(LandStream is a consulting firm, hired by Brown in 2018 to assess his soil. I cannot find the results online[4].) If Brown’s figures are correct (I do note that qualification, “some samples”) then the USDA is wrong (not unheard of for Federal agencies ***cough*** CDC ***cough***). If if topsoil can be regenerated in years, not decades, that opens the way for my hair-brained scheme to restore the Great Plains to its former glory (and pay its inhabitants for doing that[5]).

(4) The Dominant “Production Model”

Crop insurance-driven business decisions don’t seem like profit calculations at all, to me. They seem a lot more like rents (and very much dependent on luck, too, as last year’s flooding shows. And as climate changes, more and more unluck may end up destabilizing the crop insurance system, as it looks to be destabilizing flood insurance). Big Ag looks a lot like Big Pharma, to me. I wonder what Stoller would have to say about all this…

(5) Brown’s Carbon-Based Income Statement

At one level, this is a fascinating approach to agriculture. Starting at the root, Carbon, Brown creates three categories: Cash Crops, Cover Crops, and Perennials. Within each category, he labels a carbon flow, which is simultaneously an opportunity for profit (and not at all a “luck of the draw” rental extraction, as in the dominant “production model”). For example, planting cover crops induces a flow of bees, which induce a flow of honey, which is sold at retail. Grain when processed creates a flow of screenings which feed a flow of chickens, also sold at retail. (Awkwardly for what looks like a tree structure, there are cross linkages between items under separate categories; for example, cover crops and perennials both feed sheep and cattle, which are both sold for breeding stock and at retail. When I see a tree structure trying to become a graph, my impulse is to think that matters are more complex than they first appear, and when I start tugging on loose ends, I’ll find out some interesting things. However, that is neither here nor there for the purposes of this review.) Brown describes how his approach makes for a good family business. Page 195 et seq.:

Because Shelly and Paul and I [Brown’s family] have set up this rich diversity of income streams, our ranch is resilient not only ecologically, but financially, too.

When I travel around North America to give presentations about our farming methods, I hear over and over again that there is no money to be made in production agriculture [“Big Ag”]. My story, however, is proof that there is good money to be made when you think outside the box.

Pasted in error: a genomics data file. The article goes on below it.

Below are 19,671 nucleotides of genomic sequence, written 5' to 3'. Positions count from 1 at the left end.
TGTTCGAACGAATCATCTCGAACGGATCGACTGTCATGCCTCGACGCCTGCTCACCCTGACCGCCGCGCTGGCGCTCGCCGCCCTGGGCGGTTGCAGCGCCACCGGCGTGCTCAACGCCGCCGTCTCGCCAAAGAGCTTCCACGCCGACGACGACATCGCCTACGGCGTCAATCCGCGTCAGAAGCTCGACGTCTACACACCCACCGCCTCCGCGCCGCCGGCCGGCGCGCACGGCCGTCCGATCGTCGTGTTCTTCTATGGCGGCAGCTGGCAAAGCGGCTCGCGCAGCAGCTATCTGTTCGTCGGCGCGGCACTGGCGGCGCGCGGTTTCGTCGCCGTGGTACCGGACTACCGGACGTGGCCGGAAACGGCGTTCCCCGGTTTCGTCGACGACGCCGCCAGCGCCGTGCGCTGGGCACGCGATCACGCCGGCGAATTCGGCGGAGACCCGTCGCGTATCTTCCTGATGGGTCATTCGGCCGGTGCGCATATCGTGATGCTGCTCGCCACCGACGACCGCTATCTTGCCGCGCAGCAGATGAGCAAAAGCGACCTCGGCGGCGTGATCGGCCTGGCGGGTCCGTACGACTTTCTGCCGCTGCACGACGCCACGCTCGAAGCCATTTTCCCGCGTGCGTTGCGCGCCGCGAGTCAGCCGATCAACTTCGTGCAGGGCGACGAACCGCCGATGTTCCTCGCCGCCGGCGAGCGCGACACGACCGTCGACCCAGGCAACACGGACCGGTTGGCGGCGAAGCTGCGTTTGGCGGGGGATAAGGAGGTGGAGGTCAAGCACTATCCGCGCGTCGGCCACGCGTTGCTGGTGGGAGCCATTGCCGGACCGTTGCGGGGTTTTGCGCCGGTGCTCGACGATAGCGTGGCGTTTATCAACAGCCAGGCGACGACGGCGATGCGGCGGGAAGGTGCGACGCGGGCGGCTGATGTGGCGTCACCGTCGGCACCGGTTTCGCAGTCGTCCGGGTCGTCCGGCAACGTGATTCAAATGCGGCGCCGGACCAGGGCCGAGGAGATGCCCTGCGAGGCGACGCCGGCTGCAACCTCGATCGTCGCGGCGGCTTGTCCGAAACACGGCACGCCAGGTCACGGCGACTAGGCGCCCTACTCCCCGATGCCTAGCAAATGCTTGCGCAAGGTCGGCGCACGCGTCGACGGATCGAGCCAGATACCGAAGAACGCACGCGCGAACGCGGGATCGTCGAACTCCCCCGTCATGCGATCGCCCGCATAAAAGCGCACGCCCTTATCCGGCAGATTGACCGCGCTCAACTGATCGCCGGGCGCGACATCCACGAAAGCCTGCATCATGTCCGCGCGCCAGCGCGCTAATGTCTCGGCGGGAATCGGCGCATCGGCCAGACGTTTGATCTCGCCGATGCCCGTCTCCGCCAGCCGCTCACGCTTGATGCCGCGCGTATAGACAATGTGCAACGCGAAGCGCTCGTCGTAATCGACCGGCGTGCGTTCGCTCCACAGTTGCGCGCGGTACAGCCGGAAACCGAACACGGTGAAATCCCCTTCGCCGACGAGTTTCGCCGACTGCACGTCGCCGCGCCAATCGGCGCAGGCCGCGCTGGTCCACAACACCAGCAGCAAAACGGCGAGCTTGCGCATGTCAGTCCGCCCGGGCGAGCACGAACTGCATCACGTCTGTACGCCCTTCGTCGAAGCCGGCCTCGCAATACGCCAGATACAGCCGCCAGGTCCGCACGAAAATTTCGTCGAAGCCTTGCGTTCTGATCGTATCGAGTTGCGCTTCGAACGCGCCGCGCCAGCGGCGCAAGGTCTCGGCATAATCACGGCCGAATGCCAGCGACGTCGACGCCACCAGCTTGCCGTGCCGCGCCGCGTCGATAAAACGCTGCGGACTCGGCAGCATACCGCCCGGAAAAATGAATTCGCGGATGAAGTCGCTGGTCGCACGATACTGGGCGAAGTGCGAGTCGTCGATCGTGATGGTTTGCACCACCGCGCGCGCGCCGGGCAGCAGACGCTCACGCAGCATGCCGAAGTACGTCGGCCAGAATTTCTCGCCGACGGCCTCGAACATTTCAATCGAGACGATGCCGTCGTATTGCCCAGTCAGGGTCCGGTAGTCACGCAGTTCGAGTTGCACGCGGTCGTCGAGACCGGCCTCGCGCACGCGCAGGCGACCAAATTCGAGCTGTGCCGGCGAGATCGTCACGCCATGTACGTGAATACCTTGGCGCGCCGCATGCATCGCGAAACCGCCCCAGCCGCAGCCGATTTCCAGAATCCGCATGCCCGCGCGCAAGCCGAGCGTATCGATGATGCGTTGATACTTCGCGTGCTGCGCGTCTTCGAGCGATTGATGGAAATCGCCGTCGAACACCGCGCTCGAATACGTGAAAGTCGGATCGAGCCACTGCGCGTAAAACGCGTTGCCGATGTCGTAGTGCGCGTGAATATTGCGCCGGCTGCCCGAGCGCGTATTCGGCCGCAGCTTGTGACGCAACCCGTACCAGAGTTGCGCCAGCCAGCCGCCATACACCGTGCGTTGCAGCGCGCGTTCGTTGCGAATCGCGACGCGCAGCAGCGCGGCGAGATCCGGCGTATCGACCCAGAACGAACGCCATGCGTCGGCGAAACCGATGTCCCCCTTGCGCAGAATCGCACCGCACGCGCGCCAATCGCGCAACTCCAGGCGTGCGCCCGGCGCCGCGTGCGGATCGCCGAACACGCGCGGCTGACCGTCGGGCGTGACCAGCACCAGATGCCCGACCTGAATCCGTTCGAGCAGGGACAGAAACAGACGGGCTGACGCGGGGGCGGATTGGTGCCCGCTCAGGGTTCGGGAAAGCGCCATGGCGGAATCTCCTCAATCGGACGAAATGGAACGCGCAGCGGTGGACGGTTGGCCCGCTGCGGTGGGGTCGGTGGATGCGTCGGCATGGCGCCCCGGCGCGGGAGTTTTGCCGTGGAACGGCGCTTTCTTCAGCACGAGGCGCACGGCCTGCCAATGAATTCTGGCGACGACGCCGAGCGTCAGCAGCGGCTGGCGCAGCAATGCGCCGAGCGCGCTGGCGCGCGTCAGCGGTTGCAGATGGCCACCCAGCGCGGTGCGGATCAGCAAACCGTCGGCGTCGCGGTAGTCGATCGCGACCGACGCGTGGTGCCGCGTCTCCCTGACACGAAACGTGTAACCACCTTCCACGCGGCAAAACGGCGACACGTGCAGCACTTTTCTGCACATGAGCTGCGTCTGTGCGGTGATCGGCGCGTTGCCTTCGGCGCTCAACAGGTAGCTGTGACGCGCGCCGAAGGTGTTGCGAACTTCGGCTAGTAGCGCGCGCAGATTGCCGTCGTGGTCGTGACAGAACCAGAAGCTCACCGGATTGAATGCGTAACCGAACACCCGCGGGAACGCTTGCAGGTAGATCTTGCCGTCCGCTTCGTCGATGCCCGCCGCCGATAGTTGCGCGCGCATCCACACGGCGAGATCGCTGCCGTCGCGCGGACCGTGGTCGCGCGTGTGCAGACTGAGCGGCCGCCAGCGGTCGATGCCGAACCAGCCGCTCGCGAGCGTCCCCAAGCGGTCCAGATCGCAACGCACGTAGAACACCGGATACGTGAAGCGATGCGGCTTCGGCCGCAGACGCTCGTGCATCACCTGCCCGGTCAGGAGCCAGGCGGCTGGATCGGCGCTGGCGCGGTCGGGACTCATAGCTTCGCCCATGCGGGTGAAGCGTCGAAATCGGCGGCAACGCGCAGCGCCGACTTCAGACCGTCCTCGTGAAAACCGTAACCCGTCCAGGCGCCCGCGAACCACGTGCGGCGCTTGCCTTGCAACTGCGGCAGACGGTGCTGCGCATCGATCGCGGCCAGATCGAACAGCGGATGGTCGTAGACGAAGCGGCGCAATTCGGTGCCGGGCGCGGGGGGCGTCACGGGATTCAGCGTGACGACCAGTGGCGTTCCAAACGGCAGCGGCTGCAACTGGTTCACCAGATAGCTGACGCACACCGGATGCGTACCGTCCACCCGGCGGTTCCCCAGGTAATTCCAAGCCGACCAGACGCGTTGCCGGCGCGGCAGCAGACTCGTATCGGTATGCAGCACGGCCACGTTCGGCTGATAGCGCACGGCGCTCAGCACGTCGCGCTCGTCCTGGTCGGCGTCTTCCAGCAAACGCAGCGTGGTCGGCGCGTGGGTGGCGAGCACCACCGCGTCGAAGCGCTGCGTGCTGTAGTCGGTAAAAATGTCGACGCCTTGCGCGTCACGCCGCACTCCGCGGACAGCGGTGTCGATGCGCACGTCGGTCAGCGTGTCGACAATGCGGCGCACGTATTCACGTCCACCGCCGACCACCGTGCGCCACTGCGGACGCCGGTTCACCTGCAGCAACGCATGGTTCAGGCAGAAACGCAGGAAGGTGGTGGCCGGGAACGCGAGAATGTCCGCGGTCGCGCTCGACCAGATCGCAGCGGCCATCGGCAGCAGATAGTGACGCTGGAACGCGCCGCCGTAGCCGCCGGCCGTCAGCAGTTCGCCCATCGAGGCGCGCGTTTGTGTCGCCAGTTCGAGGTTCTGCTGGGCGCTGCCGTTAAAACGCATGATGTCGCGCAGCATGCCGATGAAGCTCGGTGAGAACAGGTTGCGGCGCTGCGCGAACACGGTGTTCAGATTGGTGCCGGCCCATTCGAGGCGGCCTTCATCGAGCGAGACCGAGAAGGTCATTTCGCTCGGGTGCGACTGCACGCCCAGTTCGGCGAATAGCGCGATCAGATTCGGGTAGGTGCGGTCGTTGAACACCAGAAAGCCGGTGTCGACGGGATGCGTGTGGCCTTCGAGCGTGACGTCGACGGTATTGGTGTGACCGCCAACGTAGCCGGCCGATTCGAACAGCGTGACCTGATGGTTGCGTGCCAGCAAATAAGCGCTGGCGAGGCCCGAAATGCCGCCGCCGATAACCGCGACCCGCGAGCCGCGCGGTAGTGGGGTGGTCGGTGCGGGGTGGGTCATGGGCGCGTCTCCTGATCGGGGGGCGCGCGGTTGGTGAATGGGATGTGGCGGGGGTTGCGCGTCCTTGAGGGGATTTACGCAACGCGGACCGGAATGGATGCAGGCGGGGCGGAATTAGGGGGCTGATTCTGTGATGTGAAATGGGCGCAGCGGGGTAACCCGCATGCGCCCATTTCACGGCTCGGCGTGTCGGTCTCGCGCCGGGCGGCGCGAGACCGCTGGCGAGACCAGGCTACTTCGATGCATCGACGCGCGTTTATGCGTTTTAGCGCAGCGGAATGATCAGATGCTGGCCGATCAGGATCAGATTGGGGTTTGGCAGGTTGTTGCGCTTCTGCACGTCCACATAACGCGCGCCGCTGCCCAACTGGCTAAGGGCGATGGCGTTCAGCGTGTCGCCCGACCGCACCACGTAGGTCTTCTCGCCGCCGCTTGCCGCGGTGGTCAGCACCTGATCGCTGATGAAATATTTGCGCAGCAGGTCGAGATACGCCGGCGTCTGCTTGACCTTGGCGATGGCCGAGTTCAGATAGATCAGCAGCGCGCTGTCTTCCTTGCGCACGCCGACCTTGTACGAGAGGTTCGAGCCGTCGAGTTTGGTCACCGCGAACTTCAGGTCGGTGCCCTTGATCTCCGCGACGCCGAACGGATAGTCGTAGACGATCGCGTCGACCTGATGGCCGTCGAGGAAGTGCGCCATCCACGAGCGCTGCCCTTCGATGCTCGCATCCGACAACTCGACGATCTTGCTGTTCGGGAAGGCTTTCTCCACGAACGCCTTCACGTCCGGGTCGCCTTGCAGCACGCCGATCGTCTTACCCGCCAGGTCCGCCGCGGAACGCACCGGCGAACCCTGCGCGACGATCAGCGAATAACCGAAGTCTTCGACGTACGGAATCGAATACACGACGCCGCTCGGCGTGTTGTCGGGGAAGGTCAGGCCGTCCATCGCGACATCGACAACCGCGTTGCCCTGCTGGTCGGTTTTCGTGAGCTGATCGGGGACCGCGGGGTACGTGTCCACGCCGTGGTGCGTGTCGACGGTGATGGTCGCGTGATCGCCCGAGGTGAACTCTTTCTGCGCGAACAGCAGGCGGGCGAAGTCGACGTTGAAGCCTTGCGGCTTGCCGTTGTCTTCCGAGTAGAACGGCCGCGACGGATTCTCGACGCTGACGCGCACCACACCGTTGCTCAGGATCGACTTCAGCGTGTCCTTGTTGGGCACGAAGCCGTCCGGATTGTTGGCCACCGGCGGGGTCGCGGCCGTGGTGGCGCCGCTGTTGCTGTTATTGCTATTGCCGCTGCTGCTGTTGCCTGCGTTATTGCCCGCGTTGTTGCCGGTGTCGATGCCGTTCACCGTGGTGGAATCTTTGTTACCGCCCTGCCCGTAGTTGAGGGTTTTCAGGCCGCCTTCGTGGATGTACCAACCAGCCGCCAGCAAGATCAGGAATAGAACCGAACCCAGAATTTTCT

Even though we already run seventeen enterprises on our operation, we have many more that we would like to add in the future….

At almost every presentation I give, someone asks: “How many employees do you have in order to get all that work done?” The answer is: “Shelly, me, Paul, and Paul’s girlfriend, Shalini Karra. For five or six months each year, we bring on a couple of interns

… Rather than talllying up how many enterprises we run and thinking of it as a burdensome workload, I tell people to think about all the tasks we don’t need to do….. For example, we don’t need to haul and apply fertilizer, pesticides, and fungicides. We don’t need to vaccinate and worm our livestock…. We don’t have daily chores of starting up farm equipment to haul feed to the livestock during the winter. We don’t have to spend time hauling manure from the corral out to spread on the fields.


Stacking enterprises gives greater opportunity for profitability.

Seems like a generalization of permaculture’s “stacking functions.”

A few observations on Brown’s “Income Statement” and his larger project of agricultural regeneration:

(A) We are not looking at an income statement, even in terms of carbon. There’s no bottom line labeled “NET.” What we have is a map of potential enterprises based on stocks and flows of carbon. That is an excellent thing to have, but it’s not an income statement.

(B) Conceptualizing such a map as an income statement strikes me as uncomfortably close to the “ecosystem services” model, with each enterprise modeled as an ecosystem service. As readers know, I don’t accept that ecosystem services can be priced, and that includes the services — if services they be — provided by soil, and so it concerns me that Landstream Services (the consultant hired by Brown to assess his soil, whose deliverable I cannot find) is involved in such efforts in Vermont.